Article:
Oral Cancer written out with a hand
By IHPL - May 5, 2021

Oral squamous cell carcinoma (OSCC) significantly trails behind other cancers in research funding and, as a result, in survival. Survival is worse in racially and socioeconomically disadvantaged groups. Completion of the human genome project in 2001 ushered in an era of personalized medicine. The hope was that genome-wide approaches would facilitate the development of highly effective biomarkers to determine risk in cancer patients. Some cancers have had significantly improved outcomes from substantial research funding to develop biomarkers for risk prediction.1,2 For example, commercially available genomic tests predict the risk of recurrence in breast cancer patients and are currently used to guide treatment decisions.3-5 These and other advances in breast cancer treatment fueled by biomarker research have resulted in improvement in survival over the past two decades, particularly in young women with metastatic disease.2

In contrast, OSCC survival has remained stagnant. OSCC research funding lags significantly behind that of other cancers. OSCC incidence is on the rise, affecting 400,000 people globally each year, with the largest increase in young patients.6 Aside from high mortality, OSCC patients suffer from significantly higher morbidity than other cancers, due to the cosmetic and functional deformities resulting from treatment that affect their ability to eat, taste, speak, and relate to others.7 In the U.S. alone, 30,000 people are diagnosed with OSCC annually, of which about half will die of their disease, accounting for approximately one death per hour.8 Socioeconomic and racial disparities are augmented in this particular cancer, with black patients and patients with lack of access to care suffering from delays in diagnosis that portend worse survival.9

OSCC survival also falls behind other head and neck cancer sub-sites. OSCC is a subset of head and neck cancers that is distinct from oropharyngeal SCC (OPSCC). The two diseases have divergent clinical behavior. More than 70% of newly-diagnosed OPSCC is caused by human papilloma virus (HPV) infection.10 HPV status serves as a reliable biomarker for survival. HPV-positive OPSCC has significantly better survival than HPV-negative disease. A concerted research effort and research funding support for clinical trials targeting HPV-positive OPSCC has improved the survival rate to as high as 90%.11,12 Conversely, HPV does not play a significant role in OSCC.13 Fifty percentĀ  of newly diagnosed OSCC cases are early stage I or II.14 These early stage patients still have 40% risk of 5-year mortality. The largest increase in oral cancer incidence has been in young patients without smoking or drinking history.15,16 Unfortunately even these young patients have poor survival.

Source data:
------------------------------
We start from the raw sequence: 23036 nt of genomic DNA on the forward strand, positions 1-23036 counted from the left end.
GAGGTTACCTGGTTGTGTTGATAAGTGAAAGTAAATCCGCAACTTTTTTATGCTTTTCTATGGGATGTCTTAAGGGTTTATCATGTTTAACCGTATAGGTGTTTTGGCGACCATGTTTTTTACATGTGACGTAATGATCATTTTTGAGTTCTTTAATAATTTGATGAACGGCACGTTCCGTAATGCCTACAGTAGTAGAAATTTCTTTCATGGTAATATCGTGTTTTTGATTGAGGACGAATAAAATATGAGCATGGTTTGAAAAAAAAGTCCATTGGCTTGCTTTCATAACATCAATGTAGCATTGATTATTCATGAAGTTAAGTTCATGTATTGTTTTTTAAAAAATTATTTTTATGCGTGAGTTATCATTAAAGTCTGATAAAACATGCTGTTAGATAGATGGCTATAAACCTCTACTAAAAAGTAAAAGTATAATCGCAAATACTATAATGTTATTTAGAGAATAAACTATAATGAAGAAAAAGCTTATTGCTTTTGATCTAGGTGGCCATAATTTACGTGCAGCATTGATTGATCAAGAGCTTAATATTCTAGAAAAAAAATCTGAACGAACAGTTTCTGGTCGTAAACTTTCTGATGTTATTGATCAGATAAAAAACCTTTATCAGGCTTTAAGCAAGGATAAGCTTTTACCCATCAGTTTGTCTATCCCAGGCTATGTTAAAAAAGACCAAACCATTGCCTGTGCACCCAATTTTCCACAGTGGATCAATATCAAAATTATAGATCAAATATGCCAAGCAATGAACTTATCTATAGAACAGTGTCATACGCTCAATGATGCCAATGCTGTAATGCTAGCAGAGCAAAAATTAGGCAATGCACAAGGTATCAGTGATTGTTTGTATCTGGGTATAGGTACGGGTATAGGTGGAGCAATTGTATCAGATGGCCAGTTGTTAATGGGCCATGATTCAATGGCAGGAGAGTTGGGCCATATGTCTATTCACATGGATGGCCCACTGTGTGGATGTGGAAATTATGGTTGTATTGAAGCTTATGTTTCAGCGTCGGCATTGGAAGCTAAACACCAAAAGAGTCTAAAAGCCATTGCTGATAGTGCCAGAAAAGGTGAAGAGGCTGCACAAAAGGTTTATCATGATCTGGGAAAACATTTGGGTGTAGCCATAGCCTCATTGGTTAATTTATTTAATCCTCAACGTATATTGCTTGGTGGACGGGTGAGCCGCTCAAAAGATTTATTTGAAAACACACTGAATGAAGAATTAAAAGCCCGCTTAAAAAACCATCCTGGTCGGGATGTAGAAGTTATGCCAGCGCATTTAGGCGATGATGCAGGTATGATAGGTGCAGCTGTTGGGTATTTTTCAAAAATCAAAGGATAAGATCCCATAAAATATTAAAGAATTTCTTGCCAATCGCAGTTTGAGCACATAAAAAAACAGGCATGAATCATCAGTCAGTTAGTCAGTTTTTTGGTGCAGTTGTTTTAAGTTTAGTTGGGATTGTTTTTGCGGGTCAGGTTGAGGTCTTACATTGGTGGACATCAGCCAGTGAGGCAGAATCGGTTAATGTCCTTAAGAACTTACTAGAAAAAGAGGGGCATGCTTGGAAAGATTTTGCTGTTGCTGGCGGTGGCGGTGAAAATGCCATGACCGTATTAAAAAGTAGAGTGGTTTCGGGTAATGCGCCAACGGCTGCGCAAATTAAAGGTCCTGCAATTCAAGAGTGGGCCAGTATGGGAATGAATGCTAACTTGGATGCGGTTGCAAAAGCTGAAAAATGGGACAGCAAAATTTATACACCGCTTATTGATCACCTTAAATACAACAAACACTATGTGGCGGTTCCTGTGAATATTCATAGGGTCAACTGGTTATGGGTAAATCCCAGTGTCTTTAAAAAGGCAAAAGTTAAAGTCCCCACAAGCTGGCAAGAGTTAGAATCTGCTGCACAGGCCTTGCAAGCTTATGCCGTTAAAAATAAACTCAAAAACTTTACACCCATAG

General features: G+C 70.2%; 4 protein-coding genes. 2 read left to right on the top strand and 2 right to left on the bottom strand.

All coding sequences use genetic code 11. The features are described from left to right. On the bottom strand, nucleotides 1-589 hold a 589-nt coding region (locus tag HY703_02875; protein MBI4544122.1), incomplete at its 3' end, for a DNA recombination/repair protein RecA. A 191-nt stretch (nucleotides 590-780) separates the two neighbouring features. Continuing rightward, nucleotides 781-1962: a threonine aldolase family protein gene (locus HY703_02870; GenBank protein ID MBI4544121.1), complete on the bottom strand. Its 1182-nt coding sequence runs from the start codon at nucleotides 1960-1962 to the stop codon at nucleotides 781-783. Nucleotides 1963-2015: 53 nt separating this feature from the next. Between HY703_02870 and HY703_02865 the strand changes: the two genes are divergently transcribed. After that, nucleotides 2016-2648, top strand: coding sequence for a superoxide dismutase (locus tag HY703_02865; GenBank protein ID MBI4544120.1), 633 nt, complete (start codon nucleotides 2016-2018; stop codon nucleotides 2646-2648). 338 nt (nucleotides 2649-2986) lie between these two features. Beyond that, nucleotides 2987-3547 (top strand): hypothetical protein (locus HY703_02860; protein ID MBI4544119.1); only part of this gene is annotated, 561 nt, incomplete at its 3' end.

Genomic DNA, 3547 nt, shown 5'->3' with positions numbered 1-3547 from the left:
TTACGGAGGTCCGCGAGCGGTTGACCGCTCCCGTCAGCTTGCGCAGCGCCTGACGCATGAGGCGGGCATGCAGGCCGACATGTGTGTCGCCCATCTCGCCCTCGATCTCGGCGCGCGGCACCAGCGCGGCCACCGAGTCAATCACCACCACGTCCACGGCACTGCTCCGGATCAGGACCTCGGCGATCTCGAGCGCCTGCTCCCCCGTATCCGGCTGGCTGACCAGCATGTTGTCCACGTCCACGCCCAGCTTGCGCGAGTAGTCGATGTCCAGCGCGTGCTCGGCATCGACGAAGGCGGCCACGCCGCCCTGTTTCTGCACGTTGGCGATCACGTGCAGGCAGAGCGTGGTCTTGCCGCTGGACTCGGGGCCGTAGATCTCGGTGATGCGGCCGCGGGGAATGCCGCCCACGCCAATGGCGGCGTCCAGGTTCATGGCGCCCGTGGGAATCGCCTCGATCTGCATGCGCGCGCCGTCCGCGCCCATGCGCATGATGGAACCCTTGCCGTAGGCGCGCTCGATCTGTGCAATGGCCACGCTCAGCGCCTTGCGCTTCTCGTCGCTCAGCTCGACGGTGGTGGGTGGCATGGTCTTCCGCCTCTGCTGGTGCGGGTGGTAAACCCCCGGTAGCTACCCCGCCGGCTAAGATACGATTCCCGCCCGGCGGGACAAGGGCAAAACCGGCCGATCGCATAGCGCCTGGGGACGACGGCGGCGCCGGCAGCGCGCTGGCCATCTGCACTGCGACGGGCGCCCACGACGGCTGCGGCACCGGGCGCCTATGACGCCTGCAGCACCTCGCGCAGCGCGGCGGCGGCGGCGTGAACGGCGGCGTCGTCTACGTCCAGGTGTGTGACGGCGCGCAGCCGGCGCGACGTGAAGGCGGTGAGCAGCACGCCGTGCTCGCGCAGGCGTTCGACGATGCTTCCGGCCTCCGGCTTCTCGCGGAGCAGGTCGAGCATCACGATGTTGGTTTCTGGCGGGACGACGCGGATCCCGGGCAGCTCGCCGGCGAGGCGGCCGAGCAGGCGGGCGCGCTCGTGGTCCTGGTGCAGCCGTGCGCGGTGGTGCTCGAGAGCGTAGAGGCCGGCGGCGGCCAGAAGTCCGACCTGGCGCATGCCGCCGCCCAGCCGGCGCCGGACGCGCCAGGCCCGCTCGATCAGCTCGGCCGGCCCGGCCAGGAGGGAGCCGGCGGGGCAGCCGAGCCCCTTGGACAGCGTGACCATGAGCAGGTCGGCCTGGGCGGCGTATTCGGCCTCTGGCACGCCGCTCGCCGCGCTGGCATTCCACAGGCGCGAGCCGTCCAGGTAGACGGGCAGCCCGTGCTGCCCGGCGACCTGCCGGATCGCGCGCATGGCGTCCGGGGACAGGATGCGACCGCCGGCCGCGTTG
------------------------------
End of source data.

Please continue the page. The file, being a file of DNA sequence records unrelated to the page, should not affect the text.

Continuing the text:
Due to disparate research funding, oral cancer research to develop novel treatments falls behind that of other cancers. The amount of governmental and foundation research funding for different cancers have little to do with how common the cancer is or how many people it kills. Rather, cancers surrounded by stigma receive significantly less funding. Unfortunately, oral cancer falls in this category, as it is falsely perceived to be a result of heavy tobacco and alcohol use. We know from recent epidemiologic studies that young patients without these traditional risk factors are still susceptible to developing oral cancer dying of the disease. There needs to be a focus on equalizing cancer research funding to address these disparities in survival, which are a direct result of lack of rigorous research that would lead to treatment advancements.

Author Bio:

Chi Viet, DDS, PhD, MD

Chi Viet, DDS, PhD, MD

Dr. Chi Viet is a surgeon scientist focused on head and neck cancer management. She serves as an Assistant Professor of Oral Maxillofacial Surgery at the School of Dentistry as well as the School of Medicine. Her extensive research experience and interests include head and neck carcinogenesis, neurobiological basis of symptoms faced by head and neck cancer patients, and epigenetic pathways of head and neck cancer.


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